Free initial meeting

Solicitor Newsletter Sign-Up

Agriculture Autumn Statement 2015 review

Agriculture Autumn Statement 2015 review

Agriculture Autumn Statement 2015 review 

On 25 November, the Chancellor delivered his latest Autumn Statement. In a year which has already seen the two Budgets and a General Election, and on the back of a volatile market and erratic weather conditions, agricultural businesses were perhaps uncertain about what this year’s Autumn Statement might bring. There were also strong rumours that the Chancellor’s comprehensive spending might see the disbandment of DEFRA, so that will undoubtedly be a key focus for the sector.

In this article we summarise the key points arising from the Autumn Statement and focus specifically on what the changes may mean for the agriculture sector.

In summary (general):

  • Tax credit cuts scrapped all together
  • £12bn in targeted welfare savings to be delivered in full
  • Small business rate relief to be extended for one more year
  • NHS to receive £10bn more funding a year in real terms by 2020
  • Basic state pension will rise by £3.35 to £119.30 a week
  • New 3% surcharge on stamp duty for buy-to-let properties and second homes from April 2016
  • Doubling of housing budget to £2bn a year
  • Capital funding of transport projects to rise by 50%
  • Increased devolution with 26 new or expanded Enterprise Zones announced
  • Transport (37%), environment (15%) and energy (22%) departments all face funding cuts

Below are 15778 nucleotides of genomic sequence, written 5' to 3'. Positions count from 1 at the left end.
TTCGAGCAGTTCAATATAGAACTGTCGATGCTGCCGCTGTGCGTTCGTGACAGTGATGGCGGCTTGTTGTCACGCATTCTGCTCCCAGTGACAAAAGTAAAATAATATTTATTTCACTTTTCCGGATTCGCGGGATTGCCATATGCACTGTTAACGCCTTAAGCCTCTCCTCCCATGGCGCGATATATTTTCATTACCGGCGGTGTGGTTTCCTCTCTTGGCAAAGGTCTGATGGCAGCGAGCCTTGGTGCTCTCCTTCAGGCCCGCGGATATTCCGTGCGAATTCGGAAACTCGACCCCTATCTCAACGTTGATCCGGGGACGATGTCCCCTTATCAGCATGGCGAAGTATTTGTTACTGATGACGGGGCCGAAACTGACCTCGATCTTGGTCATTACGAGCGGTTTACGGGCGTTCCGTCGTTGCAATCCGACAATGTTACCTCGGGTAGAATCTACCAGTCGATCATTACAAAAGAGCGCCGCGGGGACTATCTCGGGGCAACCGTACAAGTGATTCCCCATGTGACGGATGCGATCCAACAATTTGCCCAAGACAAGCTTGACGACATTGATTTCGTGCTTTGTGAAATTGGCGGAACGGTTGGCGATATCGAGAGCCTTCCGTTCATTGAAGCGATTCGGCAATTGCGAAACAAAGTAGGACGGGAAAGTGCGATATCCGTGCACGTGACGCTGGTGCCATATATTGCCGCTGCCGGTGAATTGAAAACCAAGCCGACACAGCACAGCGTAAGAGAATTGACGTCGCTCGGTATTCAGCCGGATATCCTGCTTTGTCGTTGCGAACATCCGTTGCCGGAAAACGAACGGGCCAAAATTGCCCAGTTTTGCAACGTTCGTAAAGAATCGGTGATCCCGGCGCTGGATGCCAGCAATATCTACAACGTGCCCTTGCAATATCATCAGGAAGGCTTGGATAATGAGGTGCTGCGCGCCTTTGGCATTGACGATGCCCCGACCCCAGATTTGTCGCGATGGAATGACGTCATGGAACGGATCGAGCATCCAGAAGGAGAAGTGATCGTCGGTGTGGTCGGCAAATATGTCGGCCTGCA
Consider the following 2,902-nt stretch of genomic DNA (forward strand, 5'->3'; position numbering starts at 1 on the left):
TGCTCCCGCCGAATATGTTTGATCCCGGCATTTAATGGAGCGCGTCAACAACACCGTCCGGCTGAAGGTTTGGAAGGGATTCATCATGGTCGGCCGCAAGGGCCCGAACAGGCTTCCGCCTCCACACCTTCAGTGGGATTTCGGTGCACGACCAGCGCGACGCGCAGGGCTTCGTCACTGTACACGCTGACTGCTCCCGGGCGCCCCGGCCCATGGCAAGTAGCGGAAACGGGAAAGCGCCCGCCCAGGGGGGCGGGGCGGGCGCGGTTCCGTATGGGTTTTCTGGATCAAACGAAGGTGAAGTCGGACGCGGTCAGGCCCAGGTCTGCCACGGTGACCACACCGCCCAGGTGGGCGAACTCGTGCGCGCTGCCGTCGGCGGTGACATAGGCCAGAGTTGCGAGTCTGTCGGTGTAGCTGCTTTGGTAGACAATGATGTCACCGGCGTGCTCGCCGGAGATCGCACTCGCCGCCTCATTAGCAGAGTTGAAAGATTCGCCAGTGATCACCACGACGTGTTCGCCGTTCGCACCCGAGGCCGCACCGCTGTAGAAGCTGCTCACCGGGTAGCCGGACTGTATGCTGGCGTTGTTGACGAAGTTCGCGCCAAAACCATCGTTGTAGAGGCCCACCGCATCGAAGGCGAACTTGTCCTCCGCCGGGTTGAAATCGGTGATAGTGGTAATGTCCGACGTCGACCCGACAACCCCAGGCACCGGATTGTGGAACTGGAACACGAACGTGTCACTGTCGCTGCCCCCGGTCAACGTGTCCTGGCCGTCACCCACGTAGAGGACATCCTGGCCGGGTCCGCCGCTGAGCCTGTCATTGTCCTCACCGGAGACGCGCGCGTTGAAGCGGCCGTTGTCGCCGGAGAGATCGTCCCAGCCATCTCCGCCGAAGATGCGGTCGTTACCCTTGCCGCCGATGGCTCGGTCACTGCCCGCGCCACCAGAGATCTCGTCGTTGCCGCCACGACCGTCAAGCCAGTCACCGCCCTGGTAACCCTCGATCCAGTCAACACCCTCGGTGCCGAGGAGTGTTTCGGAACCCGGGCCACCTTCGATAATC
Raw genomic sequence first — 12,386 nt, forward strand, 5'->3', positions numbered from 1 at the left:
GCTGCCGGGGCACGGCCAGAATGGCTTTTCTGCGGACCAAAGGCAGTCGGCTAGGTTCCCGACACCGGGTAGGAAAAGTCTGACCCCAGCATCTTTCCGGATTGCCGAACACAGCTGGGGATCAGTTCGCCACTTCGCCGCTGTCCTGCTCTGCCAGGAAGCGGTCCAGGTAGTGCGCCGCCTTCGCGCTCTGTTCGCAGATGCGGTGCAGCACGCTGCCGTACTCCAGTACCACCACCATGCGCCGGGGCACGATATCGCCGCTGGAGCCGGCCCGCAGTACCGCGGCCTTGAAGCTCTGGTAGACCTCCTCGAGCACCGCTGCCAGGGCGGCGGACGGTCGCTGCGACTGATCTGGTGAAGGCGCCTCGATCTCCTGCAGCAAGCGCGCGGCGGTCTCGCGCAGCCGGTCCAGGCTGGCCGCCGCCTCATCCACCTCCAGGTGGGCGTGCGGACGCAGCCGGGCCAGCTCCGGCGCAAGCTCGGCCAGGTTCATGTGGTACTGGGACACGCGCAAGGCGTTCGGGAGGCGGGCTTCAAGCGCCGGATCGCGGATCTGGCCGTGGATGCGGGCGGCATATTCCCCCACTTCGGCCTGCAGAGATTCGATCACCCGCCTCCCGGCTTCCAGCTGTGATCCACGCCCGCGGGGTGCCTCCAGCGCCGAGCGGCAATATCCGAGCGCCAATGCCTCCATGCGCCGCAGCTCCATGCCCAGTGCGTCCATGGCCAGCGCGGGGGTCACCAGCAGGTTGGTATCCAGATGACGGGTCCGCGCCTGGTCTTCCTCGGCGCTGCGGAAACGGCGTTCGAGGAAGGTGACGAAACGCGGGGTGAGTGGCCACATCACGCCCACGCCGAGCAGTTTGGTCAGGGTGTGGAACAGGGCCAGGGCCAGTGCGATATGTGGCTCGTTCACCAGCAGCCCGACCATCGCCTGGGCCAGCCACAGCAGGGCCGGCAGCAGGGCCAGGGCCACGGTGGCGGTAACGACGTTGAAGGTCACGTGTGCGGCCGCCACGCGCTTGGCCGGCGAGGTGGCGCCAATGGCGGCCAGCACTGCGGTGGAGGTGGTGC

Read our in-depth Autumn Statement 2015 key details and summary

 

Autumn Statement 2015

In summary (agriculture specific):

 

  • DEFRA to face 15% cut in funding; much less than the anticipated 30%
  • Government to continue to prioritise funding for flood defences
  • DEFRA to reduce administrative budgets by 26% by 2019-20

More from our agriculture experts

You can find all of our latest agriculture sector news and newsletters here.

If you are looking for advice in a particular area, please get in touch with your usual Hawsons contact.

Alternatively, we offer all new clients a free initial meeting to have a discussion about their own personal circumstances – find out more or book your free initial meeting here. We have offices in Sheffield, Doncaster and Northampton.

Martin Wilmott is a partner at Hawsons

Martin Wilmott acts as lead engagement partner for a wide range of corporate and non-corporate clients in the Doncaster office, especially in the Legal and professional, agricultural, transport, property and construction, manufacturing, healthcare and hospitality sectors. For more information or advice on anything covered in this article please contact Martin on [email protected] or 01302 367 262.